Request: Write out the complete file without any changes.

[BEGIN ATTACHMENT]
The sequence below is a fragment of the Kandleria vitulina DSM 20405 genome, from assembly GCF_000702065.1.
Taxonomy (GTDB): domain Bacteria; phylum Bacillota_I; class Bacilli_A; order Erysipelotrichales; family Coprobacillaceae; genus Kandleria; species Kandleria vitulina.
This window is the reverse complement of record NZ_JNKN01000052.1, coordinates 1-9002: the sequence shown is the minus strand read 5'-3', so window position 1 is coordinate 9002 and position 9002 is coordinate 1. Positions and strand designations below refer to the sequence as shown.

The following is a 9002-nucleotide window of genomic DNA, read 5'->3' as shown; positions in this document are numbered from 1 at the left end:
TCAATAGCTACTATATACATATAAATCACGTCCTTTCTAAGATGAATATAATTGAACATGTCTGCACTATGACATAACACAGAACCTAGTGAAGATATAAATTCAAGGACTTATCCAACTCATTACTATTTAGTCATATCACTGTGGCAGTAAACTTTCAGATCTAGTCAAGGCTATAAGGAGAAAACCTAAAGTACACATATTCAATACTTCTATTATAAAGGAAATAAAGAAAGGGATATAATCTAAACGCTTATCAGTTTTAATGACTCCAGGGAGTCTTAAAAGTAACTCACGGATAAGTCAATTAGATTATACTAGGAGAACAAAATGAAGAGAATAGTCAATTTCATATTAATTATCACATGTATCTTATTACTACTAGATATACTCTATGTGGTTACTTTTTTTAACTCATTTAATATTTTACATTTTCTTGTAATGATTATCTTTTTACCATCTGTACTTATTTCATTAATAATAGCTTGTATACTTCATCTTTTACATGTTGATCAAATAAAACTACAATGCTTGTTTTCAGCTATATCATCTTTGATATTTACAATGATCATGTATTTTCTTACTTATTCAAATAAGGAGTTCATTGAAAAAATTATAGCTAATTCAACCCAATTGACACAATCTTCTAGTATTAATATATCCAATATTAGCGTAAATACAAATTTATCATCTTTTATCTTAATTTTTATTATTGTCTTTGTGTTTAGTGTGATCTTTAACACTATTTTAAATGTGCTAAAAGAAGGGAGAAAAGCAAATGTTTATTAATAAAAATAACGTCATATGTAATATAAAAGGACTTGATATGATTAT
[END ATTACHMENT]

The sequence below is a fragment of the Kandleria vitulina DSM 20405 genome, from assembly GCF_000702065.1.
Taxonomy (GTDB): domain Bacteria; phylum Bacillota_I; class Bacilli_A; order Erysipelotrichales; family Coprobacillaceae; genus Kandleria; species Kandleria vitulina.
This window is the reverse complement of record NZ_JNKN01000052.1, coordinates 1-9002: the sequence shown is the minus strand read 5'-3', so window position 1 is coordinate 9002 and position 9002 is coordinate 1. Positions and strand designations below refer to the sequence as shown.

The following is a 9002-nucleotide window of genomic DNA, read 5'->3' as shown; positions in this document are numbered from 1 at the left end:
TCAATAGCTACTATATACATATAAATCACGTCCTTTCTAAGATGAATATAATTGAACATGTCTGCACTATGACATAACACAGAACCTAGTGAAGATATAAATTCAAGGACTTATCCAACTCATTACTATTTAGTCATATCACTGTGGCAGTAAACTTTCAGATCTAGTCAAGGCTATAAGGAGAAAACCTAAAGTACACATATTCAATACTTCTATTATAAAGGAAATAAAGAAAGGGATATAATCTAAACGCTTATCAGTTTTAATGACTCCAGGGAGTCTTAAAAGTAACTCACGGATAAGTCAATTAGATTATACTAGGAGAACAAAATGAAGAGAATAGTCAATTTCATATTAATTATCACATGTATCTTATTACTACTAGATATACTCTATGTGGTTACTTTTTTTAACTCATTTAATATTTTACATTTTCTTGTAATGATTATCTTTTTACCATCTGTACTTATTTCATTAATAATAGCTTGTATACTTCATCTTTTACATGTTGATCAAATAAAACTACAATGCTTGTTTTCAGCTATATCATCTTTGATATTTACAATGATCATGTATTTTCTTACTTATTCAAATAAGGAGTTCATTGAAAAAATTATAGCTAATTCAACCCAATTGACACAATCTTCTAGTATTAATATATCCAATATTAGCGTAAATACAAATTTATCATCTTTTATCTTAATTTTTATTATTGTCTTTGTGTTTAGTGTGATCTTTAACACTATTTTAAATGTGCTAAAAGAAGGGAGAAAAGCAAATGTTTATTAATAAAAATAACGTCATATGTAATATAAAAGGACTTGATATGATTAT